In this wordless graphic picture book, a young boy feels alone with his worries. He isn't fitting in well at school. His grades are slipping. He's even lashing out at those who love him.
Talented Australian artist Mel Tregonning created Small Things in the final year of her life. In her emotionally rich illustrations, the boy's worries manifest as tiny beings that crowd around him constantly, overwhelming him and even gnawing away at his very self. The striking imagery is all the more powerful when, overcoming his isolation at last, the boy discovers that the tiny demons of worry surround everyone, even those who seem to have it all together.
This short but hard-hitting wordless graphic picture book gets to the heart of childhood anxiety and opens the way for dialogue about acceptance, vulnerability, and the universal experience of worry.--from the publisher
40 pages 978-1772780420 Ages 7-11 (Grades 3-6)
On the cusp of having everything slip from his grasp, a young boy has to find a way to rebuild his sense of self. An ordinary boy in an ordinary world. With no words, only illustrations, Small Things tells the story of a boy who feels alone with worries but who learns that help is always close by. An extraordinary story, told simply and with breath taking beauty.--from the publisher
See also Barbara Braxton's post on this important book: http://thebottomshelf.edublogs.org/2016/09/14/small-things/
Excerpt from Barbara Braxton's post:
"With so many of our students, even very young ones, struggling with bullying and mental health issues that too often lead to the dire consequences of drugs and death, this is an important book for teachers to examine so we can be alert to the needs of the children in our care and consider whether the remark made in jest or the less-than-average grade might have a deeper impact than we think. It’s about the need to help our children build a core of resilience and self-esteem so they can cope when their expectations are not realised and to help parents understand that stepping in and solving every problem for a child in the short term in not necessarily the best solution in the long term. It’s about helping our children understand that there are not losers, only learners.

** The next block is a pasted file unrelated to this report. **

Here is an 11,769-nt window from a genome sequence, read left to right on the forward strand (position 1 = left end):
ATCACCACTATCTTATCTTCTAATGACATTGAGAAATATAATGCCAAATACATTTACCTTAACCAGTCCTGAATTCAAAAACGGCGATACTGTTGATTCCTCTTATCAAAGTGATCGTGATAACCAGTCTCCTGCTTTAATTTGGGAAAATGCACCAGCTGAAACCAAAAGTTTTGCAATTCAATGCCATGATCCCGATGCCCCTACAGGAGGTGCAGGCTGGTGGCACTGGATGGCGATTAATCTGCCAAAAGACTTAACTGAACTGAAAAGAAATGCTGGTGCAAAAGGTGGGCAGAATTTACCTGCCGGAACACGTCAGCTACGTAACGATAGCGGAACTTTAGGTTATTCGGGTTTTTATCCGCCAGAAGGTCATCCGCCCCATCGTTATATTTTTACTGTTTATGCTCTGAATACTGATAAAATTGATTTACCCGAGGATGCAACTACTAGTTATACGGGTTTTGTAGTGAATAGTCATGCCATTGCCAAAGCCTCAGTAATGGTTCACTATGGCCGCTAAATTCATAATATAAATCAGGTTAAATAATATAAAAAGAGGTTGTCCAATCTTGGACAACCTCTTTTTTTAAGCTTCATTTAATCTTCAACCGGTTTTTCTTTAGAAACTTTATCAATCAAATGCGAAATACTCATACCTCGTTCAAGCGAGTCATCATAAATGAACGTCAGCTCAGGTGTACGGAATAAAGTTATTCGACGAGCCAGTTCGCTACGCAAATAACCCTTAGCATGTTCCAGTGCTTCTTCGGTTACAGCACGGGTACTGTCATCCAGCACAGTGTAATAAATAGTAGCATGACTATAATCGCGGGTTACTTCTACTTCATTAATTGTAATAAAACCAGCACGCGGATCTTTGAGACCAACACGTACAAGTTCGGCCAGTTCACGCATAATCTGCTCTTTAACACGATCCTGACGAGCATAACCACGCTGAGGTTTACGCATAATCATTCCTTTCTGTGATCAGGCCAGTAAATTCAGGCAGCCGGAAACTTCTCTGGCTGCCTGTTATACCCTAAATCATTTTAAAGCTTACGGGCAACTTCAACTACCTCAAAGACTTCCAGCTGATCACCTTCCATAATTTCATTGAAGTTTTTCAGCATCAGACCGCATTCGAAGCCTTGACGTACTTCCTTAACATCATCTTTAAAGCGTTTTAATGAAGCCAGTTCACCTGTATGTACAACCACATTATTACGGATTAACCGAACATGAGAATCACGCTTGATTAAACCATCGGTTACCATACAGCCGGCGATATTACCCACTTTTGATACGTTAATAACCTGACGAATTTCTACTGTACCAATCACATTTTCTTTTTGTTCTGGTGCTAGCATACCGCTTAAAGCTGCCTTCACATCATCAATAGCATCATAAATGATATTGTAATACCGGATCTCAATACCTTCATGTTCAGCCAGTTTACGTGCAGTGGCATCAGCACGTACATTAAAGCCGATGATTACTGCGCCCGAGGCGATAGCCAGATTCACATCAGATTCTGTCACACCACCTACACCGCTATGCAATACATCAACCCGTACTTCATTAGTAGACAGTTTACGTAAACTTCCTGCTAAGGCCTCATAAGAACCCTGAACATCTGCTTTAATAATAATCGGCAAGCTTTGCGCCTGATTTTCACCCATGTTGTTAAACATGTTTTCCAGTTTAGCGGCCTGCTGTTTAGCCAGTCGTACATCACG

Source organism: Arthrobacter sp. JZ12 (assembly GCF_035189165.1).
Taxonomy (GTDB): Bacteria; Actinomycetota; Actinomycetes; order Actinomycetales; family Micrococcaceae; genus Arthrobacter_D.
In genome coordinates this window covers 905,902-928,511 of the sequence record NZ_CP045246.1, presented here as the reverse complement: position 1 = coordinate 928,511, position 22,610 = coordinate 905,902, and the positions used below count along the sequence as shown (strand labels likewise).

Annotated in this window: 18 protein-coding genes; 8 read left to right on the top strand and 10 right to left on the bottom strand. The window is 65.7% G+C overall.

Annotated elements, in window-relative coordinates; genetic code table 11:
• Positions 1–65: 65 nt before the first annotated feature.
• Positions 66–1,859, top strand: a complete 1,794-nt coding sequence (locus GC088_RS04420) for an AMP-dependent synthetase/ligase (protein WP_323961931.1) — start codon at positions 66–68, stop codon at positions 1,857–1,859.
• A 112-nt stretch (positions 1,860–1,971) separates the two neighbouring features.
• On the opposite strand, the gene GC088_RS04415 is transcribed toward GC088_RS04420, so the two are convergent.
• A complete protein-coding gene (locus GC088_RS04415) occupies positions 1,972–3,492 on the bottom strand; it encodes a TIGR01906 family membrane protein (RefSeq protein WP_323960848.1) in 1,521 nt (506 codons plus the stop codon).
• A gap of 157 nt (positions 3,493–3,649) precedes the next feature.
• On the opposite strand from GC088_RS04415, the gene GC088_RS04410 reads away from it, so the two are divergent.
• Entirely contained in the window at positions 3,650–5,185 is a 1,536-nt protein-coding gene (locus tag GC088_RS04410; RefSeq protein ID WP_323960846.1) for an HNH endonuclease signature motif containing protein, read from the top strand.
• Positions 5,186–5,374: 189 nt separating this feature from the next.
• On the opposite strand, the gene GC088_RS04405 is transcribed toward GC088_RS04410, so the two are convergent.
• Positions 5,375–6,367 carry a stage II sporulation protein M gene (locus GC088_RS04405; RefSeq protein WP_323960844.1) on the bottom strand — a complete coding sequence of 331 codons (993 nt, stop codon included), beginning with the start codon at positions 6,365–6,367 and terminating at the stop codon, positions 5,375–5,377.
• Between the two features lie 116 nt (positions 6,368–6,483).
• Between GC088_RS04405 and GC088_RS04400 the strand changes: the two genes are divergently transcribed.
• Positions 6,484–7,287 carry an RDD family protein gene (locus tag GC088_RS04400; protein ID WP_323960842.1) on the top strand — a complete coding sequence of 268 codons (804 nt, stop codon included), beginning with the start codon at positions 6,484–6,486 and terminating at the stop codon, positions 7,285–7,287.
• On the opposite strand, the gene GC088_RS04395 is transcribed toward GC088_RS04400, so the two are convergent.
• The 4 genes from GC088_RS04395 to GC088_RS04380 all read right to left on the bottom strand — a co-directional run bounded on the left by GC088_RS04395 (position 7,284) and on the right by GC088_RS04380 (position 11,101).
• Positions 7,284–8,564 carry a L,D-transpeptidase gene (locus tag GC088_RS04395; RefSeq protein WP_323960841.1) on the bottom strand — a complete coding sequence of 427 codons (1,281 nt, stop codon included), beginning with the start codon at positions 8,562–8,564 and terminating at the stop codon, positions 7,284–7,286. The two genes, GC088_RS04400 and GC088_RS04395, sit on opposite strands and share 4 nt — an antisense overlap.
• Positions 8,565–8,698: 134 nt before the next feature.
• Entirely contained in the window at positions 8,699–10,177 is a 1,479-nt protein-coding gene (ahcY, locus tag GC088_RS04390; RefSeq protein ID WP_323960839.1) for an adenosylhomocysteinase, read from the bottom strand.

It’s about so much more than one reviewer can express in one review. Perhaps its most critical role is that it even though it encapsulates the feelings and thoughts of the boy in its evocative pictures so well that no words are needed, it becomes the conversation starter – more than that, it generates a loud call to action.
On a literary level I believe this will feature in the CBCA Book of the Year lists in 2017; on a social level it is so much more important than that.
There are Teachers Notes for both primary and secondary available and they come with a warning of how you use it because of the nerves that may be touched, a warning I would echo. Do not share this book as a stand-alone, time-filler. It’s format of many small frames does not readily lend itself to a class sharing, but rather a one-to-one exploration with a sensitive adult taking the helm. However the teachers notes offer some really positive ways of promoting positive mental health and strategies for those who are feeling fragile as well as helping others know how they might help a friend. Asking R U OK? is not just for one day a year.
A most remarkable and life-changing book. We need to nurture those who will sit with the lonely kid in the cafeteria but we must also know who the lonely kids are."--Barbara Braxton, Teacher Librarian, New South Wales, AUSTRALIA
Note: Shaun Tan completed this graphic novel after author Mel Tregonning’s suicide: ‘Her absence made me try even harder’